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Good Companions.
One day, says a Persian poet, I saw a bunch of roses, and i...

Lettice And Catherine,
...

The Echo.
Little Charles knew nothing about an echo. As he was playin...

Remember The Cake.
I will tell you an anecdote about Mrs. Hannah More, when sh...

A Boy Reproved By A Bird.
The sparrows often build their nests under the eaves of hou...

The Boy Found In The Snow.
One winter's night when the evening had shut in very early,...

Jonas And His Horse.
A horse is a noble animal, and is made for the service of m...

The Grey Old Cottage.
In the valley between "Longbrigg" and "Highclose," in the f...

Emily's Morning Ramble.
In the suburbs of the city of B. stands the beautiful resid...

Revelation Of God's Holy Word.
Ye favored lands, rejoice Where God reveals his word...

The Motherless Birds.
There were two men who were neighbors to each other, living...

The Brother And Sister.
(In three Stories.) ...

Comfort And Sobriety.
Let me here give you a few maxims to commit to memory:---- ...

Lily Ford.
It was now in the latter part of December--two days more an...

The Remarkable Wreck Of The Thomas Hyke
It was half-past one by the clock in the office of the Regi...

Flying The Kite.
Flying the kite is a pleasant amusement for boys, and when ...

A Tale Of Negative Gravity
My wife and I were staying at a small town in northern Ital...

Anna Seeking Employment.
It was a wearisome day to poor Anna, as she walked from squ...

Anne Cleaveland.
Anne was the daughter of a wealthy farmer. She had a good N...

Agnes And The Mouse.
One brilliant Christmas day, two little girls were walking ...



THE DYING BOY.








A little boy, by the name of Bertie, was taken very ill, and for
sometime continued to grow weaker until he died. A few hours before
his death he revived up, and his first request was to be bathed in the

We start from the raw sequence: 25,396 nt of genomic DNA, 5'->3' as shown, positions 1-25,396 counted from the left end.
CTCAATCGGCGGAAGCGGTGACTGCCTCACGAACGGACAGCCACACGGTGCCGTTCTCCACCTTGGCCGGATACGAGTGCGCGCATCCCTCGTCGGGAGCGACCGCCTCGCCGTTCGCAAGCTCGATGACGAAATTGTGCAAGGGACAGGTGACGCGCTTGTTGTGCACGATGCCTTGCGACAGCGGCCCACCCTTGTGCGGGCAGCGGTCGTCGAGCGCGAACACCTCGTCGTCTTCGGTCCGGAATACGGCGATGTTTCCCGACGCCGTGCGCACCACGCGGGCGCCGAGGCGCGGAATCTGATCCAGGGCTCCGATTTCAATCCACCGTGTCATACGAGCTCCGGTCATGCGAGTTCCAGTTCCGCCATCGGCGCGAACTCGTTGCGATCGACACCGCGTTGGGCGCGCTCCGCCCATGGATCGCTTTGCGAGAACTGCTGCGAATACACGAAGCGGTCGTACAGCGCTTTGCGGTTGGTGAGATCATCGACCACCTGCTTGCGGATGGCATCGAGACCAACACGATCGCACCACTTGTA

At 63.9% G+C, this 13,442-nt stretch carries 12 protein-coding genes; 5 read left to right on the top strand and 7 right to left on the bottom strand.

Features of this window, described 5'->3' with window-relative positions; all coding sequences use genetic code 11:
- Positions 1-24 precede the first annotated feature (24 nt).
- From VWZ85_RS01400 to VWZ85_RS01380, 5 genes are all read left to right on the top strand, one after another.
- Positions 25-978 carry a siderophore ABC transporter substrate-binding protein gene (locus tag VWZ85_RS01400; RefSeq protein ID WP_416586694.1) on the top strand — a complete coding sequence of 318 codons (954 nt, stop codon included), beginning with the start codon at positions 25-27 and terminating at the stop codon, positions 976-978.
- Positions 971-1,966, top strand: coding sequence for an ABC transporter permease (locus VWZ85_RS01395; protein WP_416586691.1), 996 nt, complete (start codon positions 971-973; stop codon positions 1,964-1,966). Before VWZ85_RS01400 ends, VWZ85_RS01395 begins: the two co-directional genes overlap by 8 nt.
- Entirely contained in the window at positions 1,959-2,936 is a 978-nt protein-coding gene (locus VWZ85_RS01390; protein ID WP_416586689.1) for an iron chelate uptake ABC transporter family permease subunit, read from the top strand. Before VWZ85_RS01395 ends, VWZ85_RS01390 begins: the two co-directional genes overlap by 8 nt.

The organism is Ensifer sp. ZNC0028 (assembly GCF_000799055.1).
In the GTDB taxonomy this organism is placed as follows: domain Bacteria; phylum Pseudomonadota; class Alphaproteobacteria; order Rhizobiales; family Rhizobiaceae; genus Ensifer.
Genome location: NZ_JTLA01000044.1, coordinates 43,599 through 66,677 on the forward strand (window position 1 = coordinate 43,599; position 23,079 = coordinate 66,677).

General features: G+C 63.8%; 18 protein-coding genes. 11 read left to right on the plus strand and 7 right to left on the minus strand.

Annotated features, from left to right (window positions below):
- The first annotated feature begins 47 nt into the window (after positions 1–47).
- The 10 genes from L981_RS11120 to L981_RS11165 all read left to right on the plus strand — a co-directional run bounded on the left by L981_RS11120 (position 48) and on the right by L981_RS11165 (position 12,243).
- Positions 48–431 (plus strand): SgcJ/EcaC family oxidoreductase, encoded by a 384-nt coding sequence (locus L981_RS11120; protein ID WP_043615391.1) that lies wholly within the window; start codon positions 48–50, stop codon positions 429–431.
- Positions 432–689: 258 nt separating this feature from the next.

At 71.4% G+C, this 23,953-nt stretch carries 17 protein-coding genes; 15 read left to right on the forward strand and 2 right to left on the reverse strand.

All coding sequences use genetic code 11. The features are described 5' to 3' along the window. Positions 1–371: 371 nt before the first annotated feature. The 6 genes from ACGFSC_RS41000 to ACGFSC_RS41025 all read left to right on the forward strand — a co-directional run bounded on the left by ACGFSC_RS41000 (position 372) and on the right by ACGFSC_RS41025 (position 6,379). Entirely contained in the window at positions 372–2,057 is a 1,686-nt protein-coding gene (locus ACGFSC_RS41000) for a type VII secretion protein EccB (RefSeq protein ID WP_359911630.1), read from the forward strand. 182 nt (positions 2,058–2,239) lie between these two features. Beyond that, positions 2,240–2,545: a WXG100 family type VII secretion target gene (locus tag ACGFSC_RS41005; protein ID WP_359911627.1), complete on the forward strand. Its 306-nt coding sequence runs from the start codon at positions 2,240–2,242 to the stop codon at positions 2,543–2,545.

river; but his mother persuaded him to be sponged only, as the river
water would be too cold for his weak frame. After his mother had
sponged him with water, he desired to be dressed; when his mother
dressed him in his green coat and white collar, and seated him at the
table with all his books and worldly treasures around him. As he sat
there, one would have thought that he was about to commence a course
of study; and yet in the marble paleness of his features, and in the
listless and languid eye, there was evidence that life in the boy was
like an expiring taper, flickering in the socket. He soon asked to go
out in his little carriage. His grandfather, whom he very much loved,
placed him in it, and carefully avoiding every stone, drew him to a
spot commanding the entire landscape. The tide was up and the sun was
shining on the deep blue waters, and bathing the distant mountains and
the green meadows in liquid gold. The gardens and orchards around were
gay in the rich crimson blossoms of the apple tree; the air was filled
with the sweet fragrance of flowers, and the birds were singing
beautifully, when little Bertie looked for the last time on the scenes
of earth. He could not remain long, and was soon taken back to the
little parlor, where he sat on the sofa, resting his elbows on the
table. It was not long before the little boy died. But he was very
happy. Among his last words were these, addressed to his little sister
three years old: "Well, Emmie, very ill--me going to Jesus."

"Oh, mamma, Emmie loves her Saviour."





Next: THE BOY AND THE GOLD ROBIN.




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